aClimate protection cannot be rated as exemplary in 30 of the DAX companies, but the leading German stock index has fared better than its peers in the rest of the G7 countries. This is the result of a study conducted by FAZ by the Science Objectives Initiative (SBTi), a joint initiative of the United Nations Global Compact, the Carbon Disclosure Project (CDP), WWF (WWF) and others.
This initiative aims to support companies with scientifically sound climate goals on their path to a CO2-free economy. The most important guiding principles are the Paris climate agreement, according to which global warming compared to the pre-industrial era should be limited to less than 2 degrees Celsius, at best to 1.5 degrees. In order to achieve this goal, the so-called “greenhouse gas neutrality” must be achieved in the second half of this century. The gases harmful to the climate may then not be emitted, i.e. withdrawn by nature, eg forests.
Demands on the G7 countries
In the SBT study, DAX companies achieved a global warming of 2.2 degrees, which is not in line with the Paris climate target, but better than the G-7 average of 2.8 degrees. The latest study shows that the leading industrialized nations have some catching up to do: none of the leading indicators out there are on track to meet the Paris climate goals. With a view to the G-7 meeting this weekend, Leyla Karbassi, Board Member a The Global Compact, calls on governments to create more incentives for science-based goals. Ignoring scientific knowledge about climate change Alberto Carrillo Pineda, director of the Carbon Disclosure Project, compares a smoker’s decision to continue smoking despite knowing the risks and harms.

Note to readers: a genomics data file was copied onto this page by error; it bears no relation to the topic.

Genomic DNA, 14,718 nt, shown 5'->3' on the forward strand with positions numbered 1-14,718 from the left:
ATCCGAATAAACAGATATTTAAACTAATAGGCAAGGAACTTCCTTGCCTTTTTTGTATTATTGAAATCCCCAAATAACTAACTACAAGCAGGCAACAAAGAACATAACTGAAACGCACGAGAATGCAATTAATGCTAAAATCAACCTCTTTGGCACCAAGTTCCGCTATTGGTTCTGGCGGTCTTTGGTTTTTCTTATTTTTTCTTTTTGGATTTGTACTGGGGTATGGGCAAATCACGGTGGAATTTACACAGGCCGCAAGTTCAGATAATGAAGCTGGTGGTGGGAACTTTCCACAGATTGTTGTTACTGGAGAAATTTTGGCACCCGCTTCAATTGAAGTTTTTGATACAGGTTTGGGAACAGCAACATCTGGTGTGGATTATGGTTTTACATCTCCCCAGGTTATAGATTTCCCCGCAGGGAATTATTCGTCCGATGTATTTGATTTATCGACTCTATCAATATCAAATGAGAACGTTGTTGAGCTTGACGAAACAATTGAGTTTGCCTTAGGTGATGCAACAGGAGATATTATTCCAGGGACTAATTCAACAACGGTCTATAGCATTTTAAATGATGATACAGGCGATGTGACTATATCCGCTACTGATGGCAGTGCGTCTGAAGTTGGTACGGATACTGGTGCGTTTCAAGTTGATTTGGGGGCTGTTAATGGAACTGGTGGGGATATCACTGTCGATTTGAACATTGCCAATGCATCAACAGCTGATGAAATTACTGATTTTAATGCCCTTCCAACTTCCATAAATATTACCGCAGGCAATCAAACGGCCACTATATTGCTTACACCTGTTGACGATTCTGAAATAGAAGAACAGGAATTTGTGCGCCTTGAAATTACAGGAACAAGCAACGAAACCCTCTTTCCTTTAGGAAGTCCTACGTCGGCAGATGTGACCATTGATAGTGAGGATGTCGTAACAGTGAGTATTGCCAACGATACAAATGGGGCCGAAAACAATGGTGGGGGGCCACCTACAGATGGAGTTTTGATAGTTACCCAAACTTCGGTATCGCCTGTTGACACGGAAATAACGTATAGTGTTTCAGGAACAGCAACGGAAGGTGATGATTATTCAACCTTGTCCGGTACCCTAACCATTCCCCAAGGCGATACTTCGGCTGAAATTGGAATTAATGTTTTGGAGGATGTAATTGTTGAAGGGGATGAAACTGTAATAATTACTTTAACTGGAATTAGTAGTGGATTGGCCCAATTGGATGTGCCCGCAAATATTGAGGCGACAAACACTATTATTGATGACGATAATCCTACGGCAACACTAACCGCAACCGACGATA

The British benchmark FTSE 100 and its Canadian counterpart SPTSX 60 were worse with 3.1 degrees Celsius each. To evaluate the indicators, it is critical that the emissions of the index companies are covered with scientifically justified targets. The higher the ratio, the lower the initiative temperature rating. BMW Motors has joined the SBT initiative to make itself measurable. Deutsche Post and technology group Bosch also introduced the review process in order to provide more transparency to the public and investors regarding sustainability. In the Dax The highest share was 60 percent, followed by the CAC40 index of the Paris Stock Exchange with 35 percent and then the FTSE MIB index of the Milan Stock Exchange with 29 percent. It achieves the best French and Italian standards with a temperature rating of 2.7 degrees after Dax.
According to the SBTi study, fossil fuels are the largest contributor to emissions. It makes up 70 percent in the temperature rating of the leading Canadian index and 50 percent in the Italian FTSE MIB. The proportion of science-based climate targets is the lowest on the SPTSX60 of the Toronto Stock Exchange at less than one percent. London’s leading index comes in at 6 percent, the US S&P500 stock index at 15 percent and Japan’s Nikkei 225 index at 11 percent. The S&P500 and Nikkei 225 reach global warming of 3.0 degrees each.
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